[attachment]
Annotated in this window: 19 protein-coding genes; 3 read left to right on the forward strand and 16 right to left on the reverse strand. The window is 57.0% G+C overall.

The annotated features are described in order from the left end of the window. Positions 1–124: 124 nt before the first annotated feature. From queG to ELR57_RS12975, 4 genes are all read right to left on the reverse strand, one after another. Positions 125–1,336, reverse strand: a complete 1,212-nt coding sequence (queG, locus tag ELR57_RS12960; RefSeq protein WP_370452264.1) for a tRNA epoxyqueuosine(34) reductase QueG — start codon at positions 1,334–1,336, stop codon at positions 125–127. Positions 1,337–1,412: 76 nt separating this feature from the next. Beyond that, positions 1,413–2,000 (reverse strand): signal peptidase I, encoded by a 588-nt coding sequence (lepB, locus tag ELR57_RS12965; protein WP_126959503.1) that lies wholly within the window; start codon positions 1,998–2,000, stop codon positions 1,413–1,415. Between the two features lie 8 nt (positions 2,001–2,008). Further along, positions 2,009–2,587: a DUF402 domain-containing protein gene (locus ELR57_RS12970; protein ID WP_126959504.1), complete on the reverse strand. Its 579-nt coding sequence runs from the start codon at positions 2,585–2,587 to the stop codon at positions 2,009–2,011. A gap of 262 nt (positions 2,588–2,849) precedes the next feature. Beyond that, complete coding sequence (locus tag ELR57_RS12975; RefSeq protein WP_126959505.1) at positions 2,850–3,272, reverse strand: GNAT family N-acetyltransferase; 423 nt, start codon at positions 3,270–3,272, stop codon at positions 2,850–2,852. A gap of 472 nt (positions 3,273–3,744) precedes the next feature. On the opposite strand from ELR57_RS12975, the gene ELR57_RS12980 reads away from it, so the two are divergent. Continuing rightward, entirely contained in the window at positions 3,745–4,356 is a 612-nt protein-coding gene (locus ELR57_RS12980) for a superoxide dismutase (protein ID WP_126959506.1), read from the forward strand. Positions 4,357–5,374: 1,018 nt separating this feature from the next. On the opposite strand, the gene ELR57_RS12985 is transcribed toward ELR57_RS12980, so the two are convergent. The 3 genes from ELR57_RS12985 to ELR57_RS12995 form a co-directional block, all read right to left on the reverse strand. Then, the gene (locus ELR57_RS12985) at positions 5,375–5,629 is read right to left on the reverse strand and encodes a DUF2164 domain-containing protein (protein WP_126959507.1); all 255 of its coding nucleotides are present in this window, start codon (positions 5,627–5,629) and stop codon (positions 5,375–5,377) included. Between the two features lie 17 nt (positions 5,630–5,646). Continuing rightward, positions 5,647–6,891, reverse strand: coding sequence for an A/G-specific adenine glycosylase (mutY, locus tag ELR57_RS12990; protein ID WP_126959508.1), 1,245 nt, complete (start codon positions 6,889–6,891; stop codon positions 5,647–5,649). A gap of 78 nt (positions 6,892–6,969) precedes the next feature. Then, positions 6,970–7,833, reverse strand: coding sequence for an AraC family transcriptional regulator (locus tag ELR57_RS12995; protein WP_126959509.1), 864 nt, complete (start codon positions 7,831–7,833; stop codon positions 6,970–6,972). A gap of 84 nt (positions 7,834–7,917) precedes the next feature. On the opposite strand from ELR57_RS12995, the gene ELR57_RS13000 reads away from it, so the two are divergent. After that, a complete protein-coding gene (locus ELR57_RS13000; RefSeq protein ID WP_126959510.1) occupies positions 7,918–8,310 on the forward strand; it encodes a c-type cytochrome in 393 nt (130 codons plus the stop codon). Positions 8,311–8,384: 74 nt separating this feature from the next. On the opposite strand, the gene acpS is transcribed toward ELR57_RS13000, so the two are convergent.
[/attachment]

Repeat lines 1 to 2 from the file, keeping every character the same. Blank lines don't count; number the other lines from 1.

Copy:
Annotated in this window: 19 protein-coding genes; 3 read left to right on the forward strand and 16 right to left on the reverse strand. The window is 57.0% G+C overall.

The annotated features are described in order from the left end of the window. Positions 1–124: 124 nt before the first annotated feature. From queG to ELR57_RS12975, 4 genes are all read right to left on the reverse strand, one after another. Positions 125–1,336, reverse strand: a complete 1,212-nt coding sequence (queG, locus tag ELR57_RS12960; RefSeq protein WP_370452264.1) for a tRNA epoxyqueuosine(34) reductase QueG — start codon at positions 1,334–1,336, stop codon at positions 125–127. Positions 1,337–1,412: 76 nt separating this feature from the next. Beyond that, positions 1,413–2,000 (reverse strand): signal peptidase I, encoded by a 588-nt coding sequence (lepB, locus tag ELR57_RS12965; protein WP_126959503.1) that lies wholly within the window; start codon positions 1,998–2,000, stop codon positions 1,413–1,415. Between the two features lie 8 nt (positions 2,001–2,008). Further along, positions 2,009–2,587: a DUF402 domain-containing protein gene (locus ELR57_RS12970; protein ID WP_126959504.1), complete on the reverse strand. Its 579-nt coding sequence runs from the start codon at positions 2,585–2,587 to the stop codon at positions 2,009–2,011. A gap of 262 nt (positions 2,588–2,849) precedes the next feature. Beyond that, complete coding sequence (locus tag ELR57_RS12975; RefSeq protein WP_126959505.1) at positions 2,850–3,272, reverse strand: GNAT family N-acetyltransferase; 423 nt, start codon at positions 3,270–3,272, stop codon at positions 2,850–2,852. A gap of 472 nt (positions 3,273–3,744) precedes the next feature. On the opposite strand from ELR57_RS12975, the gene ELR57_RS12980 reads away from it, so the two are divergent. Continuing rightward, entirely contained in the window at positions 3,745–4,356 is a 612-nt protein-coding gene (locus ELR57_RS12980) for a superoxide dismutase (protein ID WP_126959506.1), read from the forward strand. Positions 4,357–5,374: 1,018 nt separating this feature from the next. On the opposite strand, the gene ELR57_RS12985 is transcribed toward ELR57_RS12980, so the two are convergent. The 3 genes from ELR57_RS12985 to ELR57_RS12995 form a co-directional block, all read right to left on the reverse strand. Then, the gene (locus ELR57_RS12985) at positions 5,375–5,629 is read right to left on the reverse strand and encodes a DUF2164 domain-containing protein (protein WP_126959507.1); all 255 of its coding nucleotides are present in this window, start codon (positions 5,627–5,629) and stop codon (positions 5,375–5,377) included. Between the two features lie 17 nt (positions 5,630–5,646). Continuing rightward, positions 5,647–6,891, reverse strand: coding sequence for an A/G-specific adenine glycosylase (mutY, locus tag ELR57_RS12990; protein ID WP_126959508.1), 1,245 nt, complete (start codon positions 6,889–6,891; stop codon positions 5,647–5,649). A gap of 78 nt (positions 6,892–6,969) precedes the next feature. Then, positions 6,970–7,833, reverse strand: coding sequence for an AraC family transcriptional regulator (locus tag ELR57_RS12995; protein WP_126959509.1), 864 nt, complete (start codon positions 7,831–7,833; stop codon positions 6,970–6,972). A gap of 84 nt (positions 7,834–7,917) precedes the next feature. On the opposite strand from ELR57_RS12995, the gene ELR57_RS13000 reads away from it, so the two are divergent. After that, a complete protein-coding gene (locus ELR57_RS13000; RefSeq protein ID WP_126959510.1) occupies positions 7,918–8,310 on the forward strand; it encodes a c-type cytochrome in 393 nt (130 codons plus the stop codon). Positions 8,311–8,384: 74 nt separating this feature from the next. On the opposite strand, the gene acpS is transcribed toward ELR57_RS13000, so the two are convergent.